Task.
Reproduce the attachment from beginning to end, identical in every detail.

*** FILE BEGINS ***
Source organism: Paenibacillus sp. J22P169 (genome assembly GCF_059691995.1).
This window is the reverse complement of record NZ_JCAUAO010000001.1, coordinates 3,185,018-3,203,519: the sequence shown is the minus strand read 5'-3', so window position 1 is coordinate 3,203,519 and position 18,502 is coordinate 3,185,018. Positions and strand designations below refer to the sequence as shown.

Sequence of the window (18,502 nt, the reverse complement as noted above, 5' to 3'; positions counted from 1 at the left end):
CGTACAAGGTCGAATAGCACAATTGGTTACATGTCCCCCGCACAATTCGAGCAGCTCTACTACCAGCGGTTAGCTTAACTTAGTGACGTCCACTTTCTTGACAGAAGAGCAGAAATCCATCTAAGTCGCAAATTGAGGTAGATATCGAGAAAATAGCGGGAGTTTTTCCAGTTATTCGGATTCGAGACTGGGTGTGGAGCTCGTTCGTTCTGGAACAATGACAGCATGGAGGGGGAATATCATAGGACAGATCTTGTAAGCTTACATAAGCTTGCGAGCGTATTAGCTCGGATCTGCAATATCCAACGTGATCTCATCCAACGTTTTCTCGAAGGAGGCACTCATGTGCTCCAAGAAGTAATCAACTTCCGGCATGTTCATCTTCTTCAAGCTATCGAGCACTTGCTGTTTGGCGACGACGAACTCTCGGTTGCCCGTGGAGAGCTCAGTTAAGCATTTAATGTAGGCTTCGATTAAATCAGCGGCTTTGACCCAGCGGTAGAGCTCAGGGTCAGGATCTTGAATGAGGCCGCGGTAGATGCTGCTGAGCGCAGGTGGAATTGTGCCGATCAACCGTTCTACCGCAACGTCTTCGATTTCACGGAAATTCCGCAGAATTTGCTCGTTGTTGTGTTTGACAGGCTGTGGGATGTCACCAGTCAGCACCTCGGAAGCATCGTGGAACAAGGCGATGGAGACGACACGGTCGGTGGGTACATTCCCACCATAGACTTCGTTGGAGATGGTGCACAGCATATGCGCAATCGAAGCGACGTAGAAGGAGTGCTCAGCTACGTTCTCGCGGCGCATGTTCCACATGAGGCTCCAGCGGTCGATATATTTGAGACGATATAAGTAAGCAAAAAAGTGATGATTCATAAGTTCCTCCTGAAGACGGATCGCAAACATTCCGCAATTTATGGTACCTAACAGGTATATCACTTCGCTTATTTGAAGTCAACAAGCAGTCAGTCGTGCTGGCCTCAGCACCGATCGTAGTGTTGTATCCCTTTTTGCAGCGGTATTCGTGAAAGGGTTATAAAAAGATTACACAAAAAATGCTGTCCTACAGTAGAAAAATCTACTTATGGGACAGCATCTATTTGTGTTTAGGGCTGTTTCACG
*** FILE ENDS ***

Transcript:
Source organism: Paenibacillus sp. J22P169 (genome assembly GCF_059691995.1).
This window is the reverse complement of record NZ_JCAUAO010000001.1, coordinates 3,185,018-3,203,519: the sequence shown is the minus strand read 5'-3', so window position 1 is coordinate 3,203,519 and position 18,502 is coordinate 3,185,018. Positions and strand designations below refer to the sequence as shown.

Sequence of the window (18,502 nt, the reverse complement as noted above, 5' to 3'; positions counted from 1 at the left end):
CGTACAAGGTCGAATAGCACAATTGGTTACATGTCCCCCGCACAATTCGAGCAGCTCTACTACCAGCGGTTAGCTTAACTTAGTGACGTCCACTTTCTTGACAGAAGAGCAGAAATCCATCTAAGTCGCAAATTGAGGTAGATATCGAGAAAATAGCGGGAGTTTTTCCAGTTATTCGGATTCGAGACTGGGTGTGGAGCTCGTTCGTTCTGGAACAATGACAGCATGGAGGGGGAATATCATAGGACAGATCTTGTAAGCTTACATAAGCTTGCGAGCGTATTAGCTCGGATCTGCAATATCCAACGTGATCTCATCCAACGTTTTCTCGAAGGAGGCACTCATGTGCTCCAAGAAGTAATCAACTTCCGGCATGTTCATCTTCTTCAAGCTATCGAGCACTTGCTGTTTGGCGACGACGAACTCTCGGTTGCCCGTGGAGAGCTCAGTTAAGCATTTAATGTAGGCTTCGATTAAATCAGCGGCTTTGACCCAGCGGTAGAGCTCAGGGTCAGGATCTTGAATGAGGCCGCGGTAGATGCTGCTGAGCGCAGGTGGAATTGTGCCGATCAACCGTTCTACCGCAACGTCTTCGATTTCACGGAAATTCCGCAGAATTTGCTCGTTGTTGTGTTTGACAGGCTGTGGGATGTCACCAGTCAGCACCTCGGAAGCATCGTGGAACAAGGCGATGGAGACGACACGGTCGGTGGGTACATTCCCACCATAGACTTCGTTGGAGATGGTGCACAGCATATGCGCAATCGAAGCGACGTAGAAGGAGTGCTCAGCTACGTTCTCGCGGCGCATGTTCCACATGAGGCTCCAGCGGTCGATATATTTGAGACGATATAAGTAAGCAAAAAAGTGATGATTCATAAGTTCCTCCTGAAGACGGATCGCAAACATTCCGCAATTTATGGTACCTAACAGGTATATCACTTCGCTTATTTGAAGTCAACAAGCAGTCAGTCGTGCTGGCCTCAGCACCGATCGTAGTGTTGTATCCCTTTTTGCAGCGGTATTCGTGAAAGGGTTATAAAAAGATTACACAAAAAATGCTGTCCTACAGTAGAAAAATCTACTTATGGGACAGCATCTATTTGTGTTTAGGGCTGTTTCACG